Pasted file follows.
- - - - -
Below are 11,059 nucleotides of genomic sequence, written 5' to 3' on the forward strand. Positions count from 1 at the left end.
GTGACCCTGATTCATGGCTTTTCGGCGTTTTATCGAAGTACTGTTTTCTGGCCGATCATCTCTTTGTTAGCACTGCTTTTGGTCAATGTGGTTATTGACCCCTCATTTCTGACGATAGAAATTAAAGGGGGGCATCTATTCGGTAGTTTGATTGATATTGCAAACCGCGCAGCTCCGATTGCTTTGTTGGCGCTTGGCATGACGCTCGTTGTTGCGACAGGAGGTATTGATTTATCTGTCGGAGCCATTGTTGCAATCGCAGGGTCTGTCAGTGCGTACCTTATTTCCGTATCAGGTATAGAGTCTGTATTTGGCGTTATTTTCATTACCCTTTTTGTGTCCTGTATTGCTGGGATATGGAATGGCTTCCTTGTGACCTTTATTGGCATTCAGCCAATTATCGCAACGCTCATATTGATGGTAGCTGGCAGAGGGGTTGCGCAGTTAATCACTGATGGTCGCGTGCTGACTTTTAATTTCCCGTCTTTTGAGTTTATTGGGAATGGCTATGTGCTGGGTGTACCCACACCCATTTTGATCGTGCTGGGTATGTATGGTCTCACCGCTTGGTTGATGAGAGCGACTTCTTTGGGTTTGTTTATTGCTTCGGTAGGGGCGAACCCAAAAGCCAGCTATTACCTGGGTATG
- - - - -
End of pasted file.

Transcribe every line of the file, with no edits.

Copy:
Below are 11,059 nucleotides of genomic sequence, written 5' to 3' on the forward strand. Positions count from 1 at the left end.
GTGACCCTGATTCATGGCTTTTCGGCGTTTTATCGAAGTACTGTTTTCTGGCCGATCATCTCTTTGTTAGCACTGCTTTTGGTCAATGTGGTTATTGACCCCTCATTTCTGACGATAGAAATTAAAGGGGGGCATCTATTCGGTAGTTTGATTGATATTGCAAACCGCGCAGCTCCGATTGCTTTGTTGGCGCTTGGCATGACGCTCGTTGTTGCGACAGGAGGTATTGATTTATCTGTCGGAGCCATTGTTGCAATCGCAGGGTCTGTCAGTGCGTACCTTATTTCCGTATCAGGTATAGAGTCTGTATTTGGCGTTATTTTCATTACCCTTTTTGTGTCCTGTATTGCTGGGATATGGAATGGCTTCCTTGTGACCTTTATTGGCATTCAGCCAATTATCGCAACGCTCATATTGATGGTAGCTGGCAGAGGGGTTGCGCAGTTAATCACTGATGGTCGCGTGCTGACTTTTAATTTCCCGTCTTTTGAGTTTATTGGGAATGGCTATGTGCTGGGTGTACCCACACCCATTTTGATCGTGCTGGGTATGTATGGTCTCACCGCTTGGTTGATGAGAGCGACTTCTTTGGGTTTGTTTATTGCTTCGGTAGGGGCGAACCCAAAAGCCAGCTATTACCTGGGTATG